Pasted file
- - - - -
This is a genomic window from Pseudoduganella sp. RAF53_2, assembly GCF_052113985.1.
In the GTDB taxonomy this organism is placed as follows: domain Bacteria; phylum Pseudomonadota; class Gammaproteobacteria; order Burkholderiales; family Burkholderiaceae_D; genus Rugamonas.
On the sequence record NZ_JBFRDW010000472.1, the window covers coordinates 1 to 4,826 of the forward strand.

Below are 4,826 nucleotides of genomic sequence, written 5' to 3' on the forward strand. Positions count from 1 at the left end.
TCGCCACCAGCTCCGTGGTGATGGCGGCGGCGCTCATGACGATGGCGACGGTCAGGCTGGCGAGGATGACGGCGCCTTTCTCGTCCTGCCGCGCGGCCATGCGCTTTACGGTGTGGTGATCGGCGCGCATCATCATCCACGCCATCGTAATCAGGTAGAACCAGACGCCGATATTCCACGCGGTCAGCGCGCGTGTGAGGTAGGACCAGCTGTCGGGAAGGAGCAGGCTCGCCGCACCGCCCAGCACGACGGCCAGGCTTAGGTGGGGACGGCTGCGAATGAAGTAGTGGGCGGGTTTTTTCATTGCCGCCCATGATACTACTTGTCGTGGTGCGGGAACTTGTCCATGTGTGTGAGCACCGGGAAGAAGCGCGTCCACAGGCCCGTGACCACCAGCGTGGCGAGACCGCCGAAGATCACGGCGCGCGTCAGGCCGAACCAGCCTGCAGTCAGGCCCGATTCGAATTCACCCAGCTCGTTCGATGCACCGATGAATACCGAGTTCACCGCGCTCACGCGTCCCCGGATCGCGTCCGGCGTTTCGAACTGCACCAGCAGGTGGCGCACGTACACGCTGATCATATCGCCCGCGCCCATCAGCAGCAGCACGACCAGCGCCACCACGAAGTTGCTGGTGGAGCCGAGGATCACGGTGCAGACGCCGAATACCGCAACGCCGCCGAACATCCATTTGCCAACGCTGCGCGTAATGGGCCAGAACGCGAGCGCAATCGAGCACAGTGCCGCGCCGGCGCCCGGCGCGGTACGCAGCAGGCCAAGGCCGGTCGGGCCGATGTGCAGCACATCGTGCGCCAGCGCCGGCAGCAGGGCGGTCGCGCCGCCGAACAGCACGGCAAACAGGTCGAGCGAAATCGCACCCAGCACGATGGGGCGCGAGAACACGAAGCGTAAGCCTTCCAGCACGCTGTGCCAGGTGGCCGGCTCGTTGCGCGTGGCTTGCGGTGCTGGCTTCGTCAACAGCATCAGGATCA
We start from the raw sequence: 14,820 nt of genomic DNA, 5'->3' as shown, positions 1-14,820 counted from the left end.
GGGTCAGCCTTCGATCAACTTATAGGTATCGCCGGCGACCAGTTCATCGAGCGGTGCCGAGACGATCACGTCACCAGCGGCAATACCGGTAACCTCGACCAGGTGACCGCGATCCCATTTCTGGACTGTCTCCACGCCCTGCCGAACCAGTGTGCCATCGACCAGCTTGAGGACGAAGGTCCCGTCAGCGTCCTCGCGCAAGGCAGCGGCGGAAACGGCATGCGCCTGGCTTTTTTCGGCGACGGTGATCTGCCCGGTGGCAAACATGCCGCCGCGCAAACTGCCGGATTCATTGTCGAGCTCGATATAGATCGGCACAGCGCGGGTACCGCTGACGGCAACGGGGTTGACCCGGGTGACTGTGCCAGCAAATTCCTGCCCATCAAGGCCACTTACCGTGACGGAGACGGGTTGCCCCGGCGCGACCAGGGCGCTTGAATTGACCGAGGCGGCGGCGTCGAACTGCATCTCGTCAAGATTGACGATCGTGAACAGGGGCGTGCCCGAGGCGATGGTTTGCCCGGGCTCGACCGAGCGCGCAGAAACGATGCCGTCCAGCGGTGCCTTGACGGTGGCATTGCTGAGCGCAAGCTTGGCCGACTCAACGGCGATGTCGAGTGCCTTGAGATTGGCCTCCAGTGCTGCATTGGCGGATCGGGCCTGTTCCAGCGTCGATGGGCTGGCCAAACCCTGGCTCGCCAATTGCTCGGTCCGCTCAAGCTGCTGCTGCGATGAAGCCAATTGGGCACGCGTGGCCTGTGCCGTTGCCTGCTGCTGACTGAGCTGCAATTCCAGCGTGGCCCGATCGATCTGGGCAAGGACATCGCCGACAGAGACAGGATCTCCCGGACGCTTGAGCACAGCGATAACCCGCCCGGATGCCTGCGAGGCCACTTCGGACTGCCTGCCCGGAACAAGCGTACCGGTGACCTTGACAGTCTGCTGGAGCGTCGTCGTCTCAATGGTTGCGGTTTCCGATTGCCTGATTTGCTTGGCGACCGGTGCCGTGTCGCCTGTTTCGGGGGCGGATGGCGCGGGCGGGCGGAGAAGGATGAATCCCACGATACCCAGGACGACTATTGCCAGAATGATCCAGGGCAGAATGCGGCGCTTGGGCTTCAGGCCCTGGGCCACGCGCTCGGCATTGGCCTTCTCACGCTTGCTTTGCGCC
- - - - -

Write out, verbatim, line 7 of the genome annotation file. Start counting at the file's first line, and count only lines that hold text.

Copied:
GGGTCAGCCTTCGATCAACTTATAGGTATCGCCGGCGACCAGTTCATCGAGCGGTGCCGAGACGATCACGTCACCAGCGGCAATACCGGTAACCTCGACCAGGTGACCGCGATCCCATTTCTGGACTGTCTCCACGCCCTGCCGAACCAGTGTGCCATCGACCAGCTTGAGGACGAAGGTCCCGTCAGCGTCCTCGCGCAAGGCAGCGGCGGAAACGGCATGCGCCTGGCTTTTTTCGGCGACGGTGATCTGCCCGGTGGCAAACATGCCGCCGCGCAAACTGCCGGATTCATTGTCGAGCTCGATATAGATCGGCACAGCGCGGGTACCGCTGACGGCAACGGGGTTGACCCGGGTGACTGTGCCAGCAAATTCCTGCCCATCAAGGCCACTTACCGTGACGGAGACGGGTTGCCCCGGCGCGACCAGGGCGCTTGAATTGACCGAGGCGGCGGCGTCGAACTGCATCTCGTCAAGATTGACGATCGTGAACAGGGGCGTGCCCGAGGCGATGGTTTGCCCGGGCTCGACCGAGCGCGCAGAAACGATGCCGTCCAGCGGTGCCTTGACGGTGGCATTGCTGAGCGCAAGCTTGGCCGACTCAACGGCGATGTCGAGTGCCTTGAGATTGGCCTCCAGTGCTGCATTGGCGGATCGGGCCTGTTCCAGCGTCGATGGGCTGGCCAAACCCTGGCTCGCCAATTGCTCGGTCCGCTCAAGCTGCTGCTGCGATGAAGCCAATTGGGCACGCGTGGCCTGTGCCGTTGCCTGCTGCTGACTGAGCTGCAATTCCAGCGTGGCCCGATCGATCTGGGCAAGGACATCGCCGACAGAGACAGGATCTCCCGGACGCTTGAGCACAGCGATAACCCGCCCGGATGCCTGCGAGGCCACTTCGGACTGCCTGCCCGGAACAAGCGTACCGGTGACCTTGACAGTCTGCTGGAGCGTCGTCGTCTCAATGGTTGCGGTTTCCGATTGCCTGATTTGCTTGGCGACCGGTGCCGTGTCGCCTGTTTCGGGGGCGGATGGCGCGGGCGGGCGGAGAAGGATGAATCCCACGATACCCAGGACGACTATTGCCAGAATGATCCAGGGCAGAATGCGGCGCTTGGGCTTCAGGCCCTGGGCCACGCGCTCGGCATTGGCCTTCTCACGCTTGCTTTGCGCC